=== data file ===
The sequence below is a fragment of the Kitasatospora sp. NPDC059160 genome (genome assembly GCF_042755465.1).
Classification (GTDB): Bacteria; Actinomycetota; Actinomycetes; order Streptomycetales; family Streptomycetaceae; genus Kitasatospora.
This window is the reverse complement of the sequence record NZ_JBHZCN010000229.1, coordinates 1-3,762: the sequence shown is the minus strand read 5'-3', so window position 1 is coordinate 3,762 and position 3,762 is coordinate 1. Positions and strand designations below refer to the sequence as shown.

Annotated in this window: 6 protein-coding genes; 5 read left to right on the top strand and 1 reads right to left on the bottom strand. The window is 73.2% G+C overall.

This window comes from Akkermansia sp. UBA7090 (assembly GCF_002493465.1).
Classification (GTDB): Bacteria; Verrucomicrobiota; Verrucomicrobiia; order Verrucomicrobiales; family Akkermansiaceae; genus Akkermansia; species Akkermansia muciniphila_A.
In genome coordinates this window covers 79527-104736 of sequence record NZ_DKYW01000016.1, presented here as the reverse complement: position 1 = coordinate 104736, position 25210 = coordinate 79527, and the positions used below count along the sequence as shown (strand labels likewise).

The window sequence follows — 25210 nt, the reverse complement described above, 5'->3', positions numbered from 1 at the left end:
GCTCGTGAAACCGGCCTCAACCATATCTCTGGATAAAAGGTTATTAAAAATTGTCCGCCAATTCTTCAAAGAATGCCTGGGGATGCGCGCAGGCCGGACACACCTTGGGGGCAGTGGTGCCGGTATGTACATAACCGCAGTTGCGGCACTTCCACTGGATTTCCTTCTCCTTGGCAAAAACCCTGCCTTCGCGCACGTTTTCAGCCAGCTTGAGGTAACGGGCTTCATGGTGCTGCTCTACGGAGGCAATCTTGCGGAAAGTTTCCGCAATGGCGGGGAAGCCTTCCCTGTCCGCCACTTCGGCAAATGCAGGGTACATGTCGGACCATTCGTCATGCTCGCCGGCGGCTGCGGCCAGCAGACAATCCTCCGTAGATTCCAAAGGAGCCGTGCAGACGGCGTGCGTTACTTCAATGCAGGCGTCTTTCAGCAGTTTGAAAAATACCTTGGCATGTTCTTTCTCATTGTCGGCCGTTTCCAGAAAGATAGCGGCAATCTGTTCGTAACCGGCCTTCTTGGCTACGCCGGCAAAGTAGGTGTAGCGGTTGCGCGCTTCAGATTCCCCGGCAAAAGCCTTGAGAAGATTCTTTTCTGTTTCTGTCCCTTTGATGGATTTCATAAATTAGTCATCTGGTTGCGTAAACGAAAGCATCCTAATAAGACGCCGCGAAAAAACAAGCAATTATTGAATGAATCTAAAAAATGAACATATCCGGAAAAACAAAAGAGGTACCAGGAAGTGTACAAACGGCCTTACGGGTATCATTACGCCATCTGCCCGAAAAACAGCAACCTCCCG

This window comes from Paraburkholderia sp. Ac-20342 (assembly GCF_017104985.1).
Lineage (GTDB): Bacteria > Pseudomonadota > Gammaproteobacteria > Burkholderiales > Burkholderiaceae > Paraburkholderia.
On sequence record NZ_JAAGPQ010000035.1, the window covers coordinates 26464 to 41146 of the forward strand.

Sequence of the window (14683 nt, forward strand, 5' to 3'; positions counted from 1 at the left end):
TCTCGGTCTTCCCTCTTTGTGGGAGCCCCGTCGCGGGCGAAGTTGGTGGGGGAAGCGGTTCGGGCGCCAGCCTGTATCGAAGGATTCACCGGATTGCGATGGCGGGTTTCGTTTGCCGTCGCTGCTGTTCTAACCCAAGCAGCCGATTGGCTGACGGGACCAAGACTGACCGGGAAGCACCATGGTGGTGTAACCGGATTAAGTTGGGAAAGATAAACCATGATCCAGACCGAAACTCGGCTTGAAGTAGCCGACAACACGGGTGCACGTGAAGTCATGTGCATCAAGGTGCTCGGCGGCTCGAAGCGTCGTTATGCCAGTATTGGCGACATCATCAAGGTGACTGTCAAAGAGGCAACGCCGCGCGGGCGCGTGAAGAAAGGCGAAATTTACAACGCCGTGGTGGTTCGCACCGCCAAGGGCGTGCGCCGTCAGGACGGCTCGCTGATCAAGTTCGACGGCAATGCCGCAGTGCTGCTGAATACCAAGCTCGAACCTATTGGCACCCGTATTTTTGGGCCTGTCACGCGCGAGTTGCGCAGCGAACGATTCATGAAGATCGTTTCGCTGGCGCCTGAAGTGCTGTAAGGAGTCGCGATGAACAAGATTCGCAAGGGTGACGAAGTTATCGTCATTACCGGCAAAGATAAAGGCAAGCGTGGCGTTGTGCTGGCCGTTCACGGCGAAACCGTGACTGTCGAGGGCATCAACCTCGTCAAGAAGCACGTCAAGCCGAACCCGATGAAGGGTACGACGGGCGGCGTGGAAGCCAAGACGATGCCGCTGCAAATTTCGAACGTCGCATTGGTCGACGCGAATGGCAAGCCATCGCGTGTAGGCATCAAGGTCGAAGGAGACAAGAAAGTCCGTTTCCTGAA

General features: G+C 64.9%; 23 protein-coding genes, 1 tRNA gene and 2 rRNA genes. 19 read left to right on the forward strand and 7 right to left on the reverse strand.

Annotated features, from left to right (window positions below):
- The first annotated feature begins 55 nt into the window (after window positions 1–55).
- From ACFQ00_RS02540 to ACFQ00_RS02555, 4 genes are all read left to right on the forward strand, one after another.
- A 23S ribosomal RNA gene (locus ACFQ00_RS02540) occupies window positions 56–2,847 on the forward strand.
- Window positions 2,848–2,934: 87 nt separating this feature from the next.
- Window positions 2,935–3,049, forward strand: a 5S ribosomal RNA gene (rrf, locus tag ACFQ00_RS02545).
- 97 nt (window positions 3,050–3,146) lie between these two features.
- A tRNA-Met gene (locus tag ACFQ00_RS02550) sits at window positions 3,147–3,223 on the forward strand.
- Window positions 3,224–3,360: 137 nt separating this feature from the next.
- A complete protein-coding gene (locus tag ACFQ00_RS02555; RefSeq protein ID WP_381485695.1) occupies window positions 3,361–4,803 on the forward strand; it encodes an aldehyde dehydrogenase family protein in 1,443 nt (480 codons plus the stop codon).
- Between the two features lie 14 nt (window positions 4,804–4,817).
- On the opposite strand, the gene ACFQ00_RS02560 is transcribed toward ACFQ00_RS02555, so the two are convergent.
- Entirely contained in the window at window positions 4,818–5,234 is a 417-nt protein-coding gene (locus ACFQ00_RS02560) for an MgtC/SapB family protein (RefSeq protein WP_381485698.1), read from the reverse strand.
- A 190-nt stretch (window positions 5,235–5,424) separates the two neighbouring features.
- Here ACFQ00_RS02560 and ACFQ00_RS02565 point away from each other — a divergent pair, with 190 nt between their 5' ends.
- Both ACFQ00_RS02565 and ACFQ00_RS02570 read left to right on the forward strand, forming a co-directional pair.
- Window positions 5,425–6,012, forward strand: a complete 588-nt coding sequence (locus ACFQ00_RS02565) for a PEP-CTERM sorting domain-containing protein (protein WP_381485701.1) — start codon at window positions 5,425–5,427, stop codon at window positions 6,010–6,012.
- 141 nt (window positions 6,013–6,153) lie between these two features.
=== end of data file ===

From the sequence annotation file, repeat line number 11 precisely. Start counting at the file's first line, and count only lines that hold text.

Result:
Lineage (GTDB): Bacteria > Pseudomonadota > Gammaproteobacteria > Burkholderiales > Burkholderiaceae > Paraburkholderia.